There are a few things that are going to make this show really special. The first being that Ryan and I get to have a creative outlet again to reconnect to our work, our mission, our why, our end users and our friends. As you can tell from the previous answers, coming up with this creative product and bringing it to market has been so unbelievably technical and administrative. So we are just excited to finally get to a point where we have the freedom to create. 

Second is that the models we are featuring are our friends, and some of our oldest clients... many of whom we have only met 'virtually.' Because it is so niche and people live all over the world, there aren't many opportunities for gatherings of this kind. Most of our models also all know each other virtually. but again haven't met each other in real life, so that is going to be very incredible in itself.
Thirdly, with all the work we have done behind the scenes, we have developed so many processes and even our own software that allows us to take user input and create-made-to-order pieces efficiently. We are going to be taking the techniques we developed for creating the covers and apply that to the clothing. We will be using our software, and a detailed questionnaire so that the models end up with pieces that they find flattering as well as colors and details that suit them.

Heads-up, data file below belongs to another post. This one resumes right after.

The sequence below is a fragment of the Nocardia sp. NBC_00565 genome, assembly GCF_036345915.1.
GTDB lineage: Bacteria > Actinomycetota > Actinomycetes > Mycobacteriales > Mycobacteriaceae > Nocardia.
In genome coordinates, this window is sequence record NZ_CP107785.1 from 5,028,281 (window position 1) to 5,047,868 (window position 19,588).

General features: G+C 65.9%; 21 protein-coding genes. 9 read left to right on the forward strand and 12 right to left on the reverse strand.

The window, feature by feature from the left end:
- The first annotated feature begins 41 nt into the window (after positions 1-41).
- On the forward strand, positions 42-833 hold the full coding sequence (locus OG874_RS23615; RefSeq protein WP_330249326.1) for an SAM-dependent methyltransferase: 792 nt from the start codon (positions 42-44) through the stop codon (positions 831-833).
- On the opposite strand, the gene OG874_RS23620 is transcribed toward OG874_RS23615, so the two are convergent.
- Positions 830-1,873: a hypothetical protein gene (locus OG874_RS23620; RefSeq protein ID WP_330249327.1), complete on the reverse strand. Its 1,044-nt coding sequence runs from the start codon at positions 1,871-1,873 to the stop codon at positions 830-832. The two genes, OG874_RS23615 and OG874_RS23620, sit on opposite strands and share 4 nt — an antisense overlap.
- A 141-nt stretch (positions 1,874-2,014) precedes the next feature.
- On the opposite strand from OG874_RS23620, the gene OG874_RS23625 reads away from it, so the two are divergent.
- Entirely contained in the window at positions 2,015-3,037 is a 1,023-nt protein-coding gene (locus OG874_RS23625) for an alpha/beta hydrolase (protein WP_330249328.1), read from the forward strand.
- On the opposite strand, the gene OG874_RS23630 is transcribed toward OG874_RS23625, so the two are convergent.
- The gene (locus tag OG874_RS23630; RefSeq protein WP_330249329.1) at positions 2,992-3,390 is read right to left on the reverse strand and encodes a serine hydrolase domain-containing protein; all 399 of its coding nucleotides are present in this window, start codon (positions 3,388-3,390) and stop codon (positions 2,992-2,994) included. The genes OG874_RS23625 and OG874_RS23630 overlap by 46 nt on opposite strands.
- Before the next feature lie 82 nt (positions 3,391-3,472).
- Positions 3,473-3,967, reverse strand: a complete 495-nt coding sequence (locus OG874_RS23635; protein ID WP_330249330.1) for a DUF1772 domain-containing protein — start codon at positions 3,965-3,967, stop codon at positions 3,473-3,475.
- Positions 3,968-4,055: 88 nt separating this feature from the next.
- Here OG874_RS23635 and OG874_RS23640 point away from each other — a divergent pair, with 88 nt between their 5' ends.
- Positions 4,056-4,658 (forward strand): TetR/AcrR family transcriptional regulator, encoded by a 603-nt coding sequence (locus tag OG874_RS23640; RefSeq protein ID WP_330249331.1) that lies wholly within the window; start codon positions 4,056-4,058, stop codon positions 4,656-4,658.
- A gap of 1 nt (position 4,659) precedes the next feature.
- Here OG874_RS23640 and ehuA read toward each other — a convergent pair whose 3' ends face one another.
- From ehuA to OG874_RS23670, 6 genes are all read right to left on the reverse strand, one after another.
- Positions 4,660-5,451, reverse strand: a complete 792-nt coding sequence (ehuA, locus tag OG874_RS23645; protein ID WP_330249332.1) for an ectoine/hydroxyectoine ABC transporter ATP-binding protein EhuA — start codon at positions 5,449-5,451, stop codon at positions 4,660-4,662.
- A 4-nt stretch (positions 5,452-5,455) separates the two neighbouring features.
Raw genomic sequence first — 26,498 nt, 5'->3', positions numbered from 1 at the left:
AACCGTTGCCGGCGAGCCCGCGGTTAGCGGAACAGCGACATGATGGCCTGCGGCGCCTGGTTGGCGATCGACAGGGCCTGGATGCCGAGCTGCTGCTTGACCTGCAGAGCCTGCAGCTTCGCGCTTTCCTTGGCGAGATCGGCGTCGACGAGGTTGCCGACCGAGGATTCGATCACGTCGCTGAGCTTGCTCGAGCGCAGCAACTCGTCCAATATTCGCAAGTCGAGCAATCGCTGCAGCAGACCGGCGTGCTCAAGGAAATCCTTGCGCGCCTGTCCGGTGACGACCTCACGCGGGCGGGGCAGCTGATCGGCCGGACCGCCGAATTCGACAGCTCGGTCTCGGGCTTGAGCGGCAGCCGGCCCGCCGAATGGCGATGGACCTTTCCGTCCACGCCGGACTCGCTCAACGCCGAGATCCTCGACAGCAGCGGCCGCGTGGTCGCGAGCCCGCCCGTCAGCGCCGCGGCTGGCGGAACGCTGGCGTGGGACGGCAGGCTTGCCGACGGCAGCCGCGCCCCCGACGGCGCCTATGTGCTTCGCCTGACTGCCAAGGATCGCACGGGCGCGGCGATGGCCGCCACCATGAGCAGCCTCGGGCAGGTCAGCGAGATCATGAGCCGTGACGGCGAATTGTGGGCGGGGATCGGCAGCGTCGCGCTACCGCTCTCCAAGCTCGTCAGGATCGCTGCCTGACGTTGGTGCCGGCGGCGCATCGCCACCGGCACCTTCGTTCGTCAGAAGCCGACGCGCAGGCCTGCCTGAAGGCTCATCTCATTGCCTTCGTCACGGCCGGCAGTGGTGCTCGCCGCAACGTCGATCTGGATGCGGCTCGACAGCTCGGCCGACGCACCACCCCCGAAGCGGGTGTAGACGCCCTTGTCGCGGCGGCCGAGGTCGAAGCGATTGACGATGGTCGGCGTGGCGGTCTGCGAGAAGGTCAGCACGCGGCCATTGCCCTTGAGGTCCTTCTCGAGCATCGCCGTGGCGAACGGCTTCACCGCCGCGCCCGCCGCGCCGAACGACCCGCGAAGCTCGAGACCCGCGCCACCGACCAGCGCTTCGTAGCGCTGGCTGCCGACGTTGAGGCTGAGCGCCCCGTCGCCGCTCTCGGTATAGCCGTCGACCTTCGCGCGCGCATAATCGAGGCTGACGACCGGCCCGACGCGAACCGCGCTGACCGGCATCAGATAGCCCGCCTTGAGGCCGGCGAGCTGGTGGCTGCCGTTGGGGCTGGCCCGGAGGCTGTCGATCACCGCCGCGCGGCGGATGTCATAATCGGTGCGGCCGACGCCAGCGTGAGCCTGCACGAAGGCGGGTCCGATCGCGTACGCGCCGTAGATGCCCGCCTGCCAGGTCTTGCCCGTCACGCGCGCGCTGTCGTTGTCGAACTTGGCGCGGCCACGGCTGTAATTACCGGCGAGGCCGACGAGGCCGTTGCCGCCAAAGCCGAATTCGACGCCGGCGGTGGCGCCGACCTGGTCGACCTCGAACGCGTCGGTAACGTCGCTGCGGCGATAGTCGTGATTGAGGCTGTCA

Building a strong framework allows for the layers of personalization to come from the end-user so we are excited to see how it all manifests on the runway. Of course we have created a basis for the clothing with our own design philosophies and style embedded, but the end result is going to be largely impacted by the information the models gave us, which is very similar to how we make our covers. 

Where can amputees purchase your designs? 

We have hundreds of clinic partners all across Canada, the US, Australia and abroad, so people are able to ask their prosthetists about getting a cover. More often than not, the covers are reimbursed through insurance, but if people do want to order directly through us they can also do that through our website: 

What's next for your brand in 2024 and beyond

Our goal is to continue expanding into more clinics in the USA, while also getting back to working more closely with our end users. We are hoping to expand our product offering (perhaps outside the prosthetic industry) by utilizing the processes we have developed in house, and get back into more of our design background now that this product is flushed out. It is a pivotal moment for the studio and we are grateful to have made it to this point.